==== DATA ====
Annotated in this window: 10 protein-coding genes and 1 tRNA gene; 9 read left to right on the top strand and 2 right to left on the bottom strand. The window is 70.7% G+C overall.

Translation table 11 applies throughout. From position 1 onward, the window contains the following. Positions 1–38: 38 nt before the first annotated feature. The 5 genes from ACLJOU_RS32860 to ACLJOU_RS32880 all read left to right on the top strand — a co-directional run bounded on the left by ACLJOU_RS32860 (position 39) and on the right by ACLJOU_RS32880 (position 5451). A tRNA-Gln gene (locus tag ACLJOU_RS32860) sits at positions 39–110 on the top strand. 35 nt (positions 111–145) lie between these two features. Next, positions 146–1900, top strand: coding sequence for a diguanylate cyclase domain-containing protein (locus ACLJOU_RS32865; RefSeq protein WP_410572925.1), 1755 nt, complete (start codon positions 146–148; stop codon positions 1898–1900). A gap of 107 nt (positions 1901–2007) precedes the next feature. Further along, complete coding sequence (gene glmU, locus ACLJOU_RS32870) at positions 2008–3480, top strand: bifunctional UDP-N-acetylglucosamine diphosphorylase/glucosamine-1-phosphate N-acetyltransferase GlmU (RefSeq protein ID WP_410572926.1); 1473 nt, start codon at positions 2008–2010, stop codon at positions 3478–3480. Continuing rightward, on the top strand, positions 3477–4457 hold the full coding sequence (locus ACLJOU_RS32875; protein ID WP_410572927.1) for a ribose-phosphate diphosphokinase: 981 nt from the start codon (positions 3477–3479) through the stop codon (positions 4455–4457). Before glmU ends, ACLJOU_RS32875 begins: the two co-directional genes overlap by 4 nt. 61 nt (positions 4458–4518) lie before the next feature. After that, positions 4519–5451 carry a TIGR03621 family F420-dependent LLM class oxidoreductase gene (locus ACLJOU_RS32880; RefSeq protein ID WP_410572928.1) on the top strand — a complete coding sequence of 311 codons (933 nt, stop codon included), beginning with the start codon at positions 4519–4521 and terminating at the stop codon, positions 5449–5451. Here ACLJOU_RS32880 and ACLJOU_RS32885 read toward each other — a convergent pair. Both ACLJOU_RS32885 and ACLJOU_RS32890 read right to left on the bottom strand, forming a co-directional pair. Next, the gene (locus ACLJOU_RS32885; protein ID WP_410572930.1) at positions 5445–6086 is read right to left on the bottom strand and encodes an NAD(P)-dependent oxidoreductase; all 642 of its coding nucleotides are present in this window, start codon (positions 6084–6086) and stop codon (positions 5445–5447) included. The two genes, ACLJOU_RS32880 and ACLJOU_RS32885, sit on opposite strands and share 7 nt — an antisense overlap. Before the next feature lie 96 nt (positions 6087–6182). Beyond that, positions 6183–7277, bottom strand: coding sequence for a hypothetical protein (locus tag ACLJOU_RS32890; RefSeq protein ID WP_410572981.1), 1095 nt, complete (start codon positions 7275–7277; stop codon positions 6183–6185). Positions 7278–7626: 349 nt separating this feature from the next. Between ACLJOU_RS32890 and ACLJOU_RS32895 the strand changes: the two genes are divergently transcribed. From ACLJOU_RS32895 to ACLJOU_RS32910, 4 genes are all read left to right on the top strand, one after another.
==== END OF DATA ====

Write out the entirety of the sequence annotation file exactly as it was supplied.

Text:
Annotated in this window: 10 protein-coding genes and 1 tRNA gene; 9 read left to right on the top strand and 2 right to left on the bottom strand. The window is 70.7% G+C overall.

Translation table 11 applies throughout. From position 1 onward, the window contains the following. Positions 1–38: 38 nt before the first annotated feature. The 5 genes from ACLJOU_RS32860 to ACLJOU_RS32880 all read left to right on the top strand — a co-directional run bounded on the left by ACLJOU_RS32860 (position 39) and on the right by ACLJOU_RS32880 (position 5451). A tRNA-Gln gene (locus tag ACLJOU_RS32860) sits at positions 39–110 on the top strand. 35 nt (positions 111–145) lie between these two features. Next, positions 146–1900, top strand: coding sequence for a diguanylate cyclase domain-containing protein (locus ACLJOU_RS32865; RefSeq protein WP_410572925.1), 1755 nt, complete (start codon positions 146–148; stop codon positions 1898–1900). A gap of 107 nt (positions 1901–2007) precedes the next feature. Further along, complete coding sequence (gene glmU, locus ACLJOU_RS32870) at positions 2008–3480, top strand: bifunctional UDP-N-acetylglucosamine diphosphorylase/glucosamine-1-phosphate N-acetyltransferase GlmU (RefSeq protein ID WP_410572926.1); 1473 nt, start codon at positions 2008–2010, stop codon at positions 3478–3480. Continuing rightward, on the top strand, positions 3477–4457 hold the full coding sequence (locus ACLJOU_RS32875; protein ID WP_410572927.1) for a ribose-phosphate diphosphokinase: 981 nt from the start codon (positions 3477–3479) through the stop codon (positions 4455–4457). Before glmU ends, ACLJOU_RS32875 begins: the two co-directional genes overlap by 4 nt. 61 nt (positions 4458–4518) lie before the next feature. After that, positions 4519–5451 carry a TIGR03621 family F420-dependent LLM class oxidoreductase gene (locus ACLJOU_RS32880; RefSeq protein ID WP_410572928.1) on the top strand — a complete coding sequence of 311 codons (933 nt, stop codon included), beginning with the start codon at positions 4519–4521 and terminating at the stop codon, positions 5449–5451. Here ACLJOU_RS32880 and ACLJOU_RS32885 read toward each other — a convergent pair. Both ACLJOU_RS32885 and ACLJOU_RS32890 read right to left on the bottom strand, forming a co-directional pair. Next, the gene (locus ACLJOU_RS32885; protein ID WP_410572930.1) at positions 5445–6086 is read right to left on the bottom strand and encodes an NAD(P)-dependent oxidoreductase; all 642 of its coding nucleotides are present in this window, start codon (positions 6084–6086) and stop codon (positions 5445–5447) included. The two genes, ACLJOU_RS32880 and ACLJOU_RS32885, sit on opposite strands and share 7 nt — an antisense overlap. Before the next feature lie 96 nt (positions 6087–6182). Beyond that, positions 6183–7277, bottom strand: coding sequence for a hypothetical protein (locus tag ACLJOU_RS32890; RefSeq protein ID WP_410572981.1), 1095 nt, complete (start codon positions 7275–7277; stop codon positions 6183–6185). Positions 7278–7626: 349 nt separating this feature from the next. Between ACLJOU_RS32890 and ACLJOU_RS32895 the strand changes: the two genes are divergently transcribed. From ACLJOU_RS32895 to ACLJOU_RS32910, 4 genes are all read left to right on the top strand, one after another.